June 5 -- "Remove child before folding".  "Americans are not losing their minds, but they are afraid of using their minds. They are afraid to exercise judgment -- afraid of being sued."  Not-to-be-missed George Will column ties together overprotective playgrounds, fear-of-asbestos verdicts, demoralized obstetricians and public employee tenure and tips the hat to author Philip Howard's new organization Common Good, which intends to call public attention to legal excess on a regular basis (Washington Post, June 2).  In April, Common Good released the results of its first study, in association with the AEI-Brookings Joint Center, on defensive medicine: "Concerns about liability are influencing medical decision-making on many levels.  From the increased ordering of tests, medications, referrals, and procedures to increased paperwork and reluctance to offer off-duty medical assistance, the impact of the fear of litigation is far-reaching and profound." ("The Fear of Litigation Study: The Impact on Medicine", AEI-Brookings Joint Center Related Publication, April (abstract), (full text, PDF format) (DURABLE LINK)

June 3-4 -- Australian party calls for banning smoking while driving.  The Australian Democrats, a small but non-fringe political grouping, have called for a ban on smoking cigarettes while driving.  "If using mobile phones is illegal, so should cigarette smoking in cars because of its capacity to distract drivers," said party official Sandra Kanck in a statement.  "Ms. Kanck called for legislation to also ban smoking cigarettes in vehicles transporting children.  'Parents and other adults shouldn't subject young people to the carcinogenic dangers of side-stream smoke in cars, yet it is common to see this happening,' she said." ("Democrats call to ban smoking while driving", AAP/West Australian, May 31; see Oct. 5, 2001, Dec. 29, 1999).  And although anti-tobacco campaigners are crowing about a recent court verdict in Australia against British American Tobacco, blogger "Max Power" (May 23) suggests the verdict may reflect one judge's idiosyncratic view of company document retention obligations.  (DURABLE LINK)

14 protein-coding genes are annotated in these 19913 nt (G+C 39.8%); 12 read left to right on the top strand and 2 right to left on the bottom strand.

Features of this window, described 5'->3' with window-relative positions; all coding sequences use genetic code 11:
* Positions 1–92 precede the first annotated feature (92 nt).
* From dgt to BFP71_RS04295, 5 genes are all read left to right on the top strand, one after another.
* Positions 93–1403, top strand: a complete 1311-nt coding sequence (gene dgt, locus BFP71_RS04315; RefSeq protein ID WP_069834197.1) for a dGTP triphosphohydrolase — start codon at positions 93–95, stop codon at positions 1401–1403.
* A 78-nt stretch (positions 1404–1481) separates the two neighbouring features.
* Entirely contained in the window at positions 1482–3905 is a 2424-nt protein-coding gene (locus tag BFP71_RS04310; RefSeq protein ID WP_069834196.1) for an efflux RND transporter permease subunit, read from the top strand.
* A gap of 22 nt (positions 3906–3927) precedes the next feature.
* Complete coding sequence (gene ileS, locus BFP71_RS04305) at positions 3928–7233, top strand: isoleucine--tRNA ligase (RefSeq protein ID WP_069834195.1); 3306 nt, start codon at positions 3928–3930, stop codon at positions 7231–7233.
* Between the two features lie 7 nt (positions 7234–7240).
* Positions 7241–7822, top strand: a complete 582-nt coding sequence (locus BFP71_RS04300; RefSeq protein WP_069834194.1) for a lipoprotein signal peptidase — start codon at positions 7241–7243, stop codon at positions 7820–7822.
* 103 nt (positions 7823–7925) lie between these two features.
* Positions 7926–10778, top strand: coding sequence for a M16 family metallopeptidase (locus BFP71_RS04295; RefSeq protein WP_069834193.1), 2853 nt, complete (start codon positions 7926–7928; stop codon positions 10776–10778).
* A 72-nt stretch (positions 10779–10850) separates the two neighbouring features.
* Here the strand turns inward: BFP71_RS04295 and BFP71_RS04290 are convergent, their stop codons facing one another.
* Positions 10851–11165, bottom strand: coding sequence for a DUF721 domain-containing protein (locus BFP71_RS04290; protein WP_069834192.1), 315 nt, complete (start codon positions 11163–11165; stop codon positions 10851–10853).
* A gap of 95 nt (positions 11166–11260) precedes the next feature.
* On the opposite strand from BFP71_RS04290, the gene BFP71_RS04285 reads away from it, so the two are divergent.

June 3-4 -- Penthouse sued on behalf of disappointed Kournikova-oglers.  Dignity of the law dept.: The skin mag has already paid to settle the legal claim of a woman whose topless images it mistakenly ran as those of Anna Kournikova, and "now Miami, Florida lawyer Reed Stomberg has filed a class-action lawsuit on behalf of himself and every other male who purchased the June issue.  Stomberg explains, 'The sole reason I paid the $8.99 was for the alleged Anna pictorial.  I bought it for a friend of mine, not to say I didn't take a quick peek at the pictures.'" (IMDB People News, May 30) (& welcome WSJ Best of the Web readers). (DURABLE LINK)

June 3-4 -- Sue foodmakers for obesity?  Of course!  In response to its publication (see May 27) of an article critically examining the push for class actions against purveyors of calorie-laden foodstuffs, Salon draws a big sack of mail from its readers, including a couple of amusingly hysterical attacks on author Megan McArdle (May 31). (DURABLE LINK)

June 3-4 -- "Top Ten New Copyright Crimes".   Satire making the rounds on what could soon land you in trouble if ideas of creators' rights continue to proliferate: "10.  Watching PBS without making a donation ... 9. Changing radio stations in the car when a commercial comes on. ... 7. Getting into a movie after the previews, but just in time for the main feature. ... 5. Inviting friends over to watch pay-per-view."  (Ernest Miller, LawMeme, May 2 & May 8). (DURABLE LINK)

June 3-4 -- Sick in Mississippi?  Keep driving.  Malpractice-suit crisis, cont'd: "You are driving through Mississippi and you develop a serious pain in your side. What do you do? If you are smart, you keep on driving until you reach the border." (Dick Boland, "Sue your way to the morgue", Washington Times, May 25; see Apr. 5)  Evidence that he may not entirely be joking: Ed Cullen, "Natchez doctors eye Vidalia", Baton Rouge Advocate, May 19 (doctors in Natchez, Miss. consider transferring practices to Vidalia, La., across the river). (DURABLE LINK)